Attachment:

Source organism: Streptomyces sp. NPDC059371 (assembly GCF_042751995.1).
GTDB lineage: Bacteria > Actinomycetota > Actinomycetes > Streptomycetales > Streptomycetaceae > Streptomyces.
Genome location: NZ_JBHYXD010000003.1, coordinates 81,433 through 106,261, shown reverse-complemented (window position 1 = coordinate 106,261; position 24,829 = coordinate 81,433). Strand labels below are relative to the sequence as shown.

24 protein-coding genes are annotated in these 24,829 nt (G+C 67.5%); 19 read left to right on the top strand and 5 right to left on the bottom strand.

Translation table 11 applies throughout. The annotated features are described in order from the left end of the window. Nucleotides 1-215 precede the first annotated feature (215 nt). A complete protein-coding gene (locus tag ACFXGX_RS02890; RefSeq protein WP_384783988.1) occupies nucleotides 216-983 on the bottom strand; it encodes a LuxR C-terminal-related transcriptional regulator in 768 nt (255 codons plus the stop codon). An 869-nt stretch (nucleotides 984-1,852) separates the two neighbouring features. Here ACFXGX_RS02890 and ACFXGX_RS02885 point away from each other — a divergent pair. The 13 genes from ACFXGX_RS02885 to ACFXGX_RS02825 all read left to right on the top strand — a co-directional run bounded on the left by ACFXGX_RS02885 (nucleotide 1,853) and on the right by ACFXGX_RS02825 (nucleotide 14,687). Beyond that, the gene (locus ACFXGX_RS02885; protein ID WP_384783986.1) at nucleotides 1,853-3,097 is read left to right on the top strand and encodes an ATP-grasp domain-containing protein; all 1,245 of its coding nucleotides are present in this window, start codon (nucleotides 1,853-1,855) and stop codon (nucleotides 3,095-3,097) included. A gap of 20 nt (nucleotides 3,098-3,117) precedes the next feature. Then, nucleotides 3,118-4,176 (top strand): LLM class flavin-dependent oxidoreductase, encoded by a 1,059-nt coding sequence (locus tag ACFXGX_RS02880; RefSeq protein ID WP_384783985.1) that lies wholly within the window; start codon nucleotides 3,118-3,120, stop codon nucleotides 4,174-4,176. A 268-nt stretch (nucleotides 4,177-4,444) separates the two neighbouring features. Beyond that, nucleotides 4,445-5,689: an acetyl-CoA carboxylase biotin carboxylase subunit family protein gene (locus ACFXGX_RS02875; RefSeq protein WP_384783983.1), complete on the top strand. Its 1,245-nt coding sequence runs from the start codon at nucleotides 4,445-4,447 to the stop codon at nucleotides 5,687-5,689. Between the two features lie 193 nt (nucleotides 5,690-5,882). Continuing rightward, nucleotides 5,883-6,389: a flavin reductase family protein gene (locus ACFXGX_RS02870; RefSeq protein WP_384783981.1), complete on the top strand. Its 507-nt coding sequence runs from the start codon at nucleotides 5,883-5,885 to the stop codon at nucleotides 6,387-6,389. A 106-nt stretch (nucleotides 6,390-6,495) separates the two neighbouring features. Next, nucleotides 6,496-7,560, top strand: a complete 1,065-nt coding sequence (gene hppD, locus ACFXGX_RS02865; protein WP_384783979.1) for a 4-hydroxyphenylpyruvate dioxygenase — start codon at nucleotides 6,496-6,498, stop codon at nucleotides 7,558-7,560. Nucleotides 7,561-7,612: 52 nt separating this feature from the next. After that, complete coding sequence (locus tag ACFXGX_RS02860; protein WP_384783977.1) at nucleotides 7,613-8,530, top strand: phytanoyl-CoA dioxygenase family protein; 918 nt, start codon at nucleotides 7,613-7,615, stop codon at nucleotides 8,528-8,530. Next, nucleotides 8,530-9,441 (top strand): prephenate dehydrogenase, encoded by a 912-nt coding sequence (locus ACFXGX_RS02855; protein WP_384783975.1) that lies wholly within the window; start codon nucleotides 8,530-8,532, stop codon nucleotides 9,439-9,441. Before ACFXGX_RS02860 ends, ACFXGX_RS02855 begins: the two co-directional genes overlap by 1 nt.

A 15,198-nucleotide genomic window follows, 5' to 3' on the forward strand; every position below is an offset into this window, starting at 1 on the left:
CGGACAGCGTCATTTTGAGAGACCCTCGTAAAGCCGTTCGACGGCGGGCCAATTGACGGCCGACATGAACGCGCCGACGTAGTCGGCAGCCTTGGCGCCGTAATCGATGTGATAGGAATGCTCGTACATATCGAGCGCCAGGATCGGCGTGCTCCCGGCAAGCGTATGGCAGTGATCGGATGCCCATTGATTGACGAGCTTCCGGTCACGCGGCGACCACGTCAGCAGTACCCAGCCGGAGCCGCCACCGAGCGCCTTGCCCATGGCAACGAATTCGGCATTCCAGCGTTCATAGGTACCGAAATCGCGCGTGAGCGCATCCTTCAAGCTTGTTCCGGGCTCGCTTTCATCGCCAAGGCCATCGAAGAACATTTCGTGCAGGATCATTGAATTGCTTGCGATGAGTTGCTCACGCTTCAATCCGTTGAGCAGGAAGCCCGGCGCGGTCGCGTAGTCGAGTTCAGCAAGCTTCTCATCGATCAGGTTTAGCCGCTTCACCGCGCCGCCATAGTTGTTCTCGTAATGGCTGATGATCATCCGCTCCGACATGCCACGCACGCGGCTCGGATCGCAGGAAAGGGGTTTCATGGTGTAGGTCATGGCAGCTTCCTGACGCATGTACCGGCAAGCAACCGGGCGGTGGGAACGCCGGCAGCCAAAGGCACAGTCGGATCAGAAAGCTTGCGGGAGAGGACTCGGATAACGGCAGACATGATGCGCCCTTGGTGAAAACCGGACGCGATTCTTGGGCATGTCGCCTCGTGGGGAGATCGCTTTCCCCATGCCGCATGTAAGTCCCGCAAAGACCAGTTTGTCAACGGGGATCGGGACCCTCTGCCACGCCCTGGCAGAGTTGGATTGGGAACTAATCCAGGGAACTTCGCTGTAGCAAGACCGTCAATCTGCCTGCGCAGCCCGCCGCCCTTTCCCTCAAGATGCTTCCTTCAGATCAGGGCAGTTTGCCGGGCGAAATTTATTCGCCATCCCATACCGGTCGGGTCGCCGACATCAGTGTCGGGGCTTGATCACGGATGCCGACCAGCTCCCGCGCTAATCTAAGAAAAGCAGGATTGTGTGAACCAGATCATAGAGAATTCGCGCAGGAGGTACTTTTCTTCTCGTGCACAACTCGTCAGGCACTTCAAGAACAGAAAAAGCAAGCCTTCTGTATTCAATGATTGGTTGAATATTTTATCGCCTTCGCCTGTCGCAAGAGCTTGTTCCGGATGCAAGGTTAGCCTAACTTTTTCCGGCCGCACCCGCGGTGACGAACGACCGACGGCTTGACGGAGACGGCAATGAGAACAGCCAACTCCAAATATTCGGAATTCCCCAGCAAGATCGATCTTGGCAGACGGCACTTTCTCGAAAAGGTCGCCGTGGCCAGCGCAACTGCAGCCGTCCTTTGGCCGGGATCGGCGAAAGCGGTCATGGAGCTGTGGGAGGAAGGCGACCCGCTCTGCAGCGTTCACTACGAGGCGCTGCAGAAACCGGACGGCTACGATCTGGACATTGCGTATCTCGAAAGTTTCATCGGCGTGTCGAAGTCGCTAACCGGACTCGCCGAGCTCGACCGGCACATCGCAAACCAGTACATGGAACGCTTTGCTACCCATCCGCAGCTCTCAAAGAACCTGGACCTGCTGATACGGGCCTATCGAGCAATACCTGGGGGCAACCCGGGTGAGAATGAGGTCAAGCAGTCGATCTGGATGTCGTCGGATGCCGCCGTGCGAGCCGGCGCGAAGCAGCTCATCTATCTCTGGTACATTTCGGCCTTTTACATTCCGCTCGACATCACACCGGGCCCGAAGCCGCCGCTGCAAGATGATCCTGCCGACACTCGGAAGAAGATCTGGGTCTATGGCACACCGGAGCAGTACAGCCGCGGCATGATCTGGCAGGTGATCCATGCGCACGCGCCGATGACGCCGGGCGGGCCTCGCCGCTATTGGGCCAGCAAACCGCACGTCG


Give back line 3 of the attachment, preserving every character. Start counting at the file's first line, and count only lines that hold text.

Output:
Genome location: NZ_JBHYXD010000003.1, coordinates 81,433 through 106,261, shown reverse-complemented (window position 1 = coordinate 106,261; position 24,829 = coordinate 81,433). Strand labels below are relative to the sequence as shown.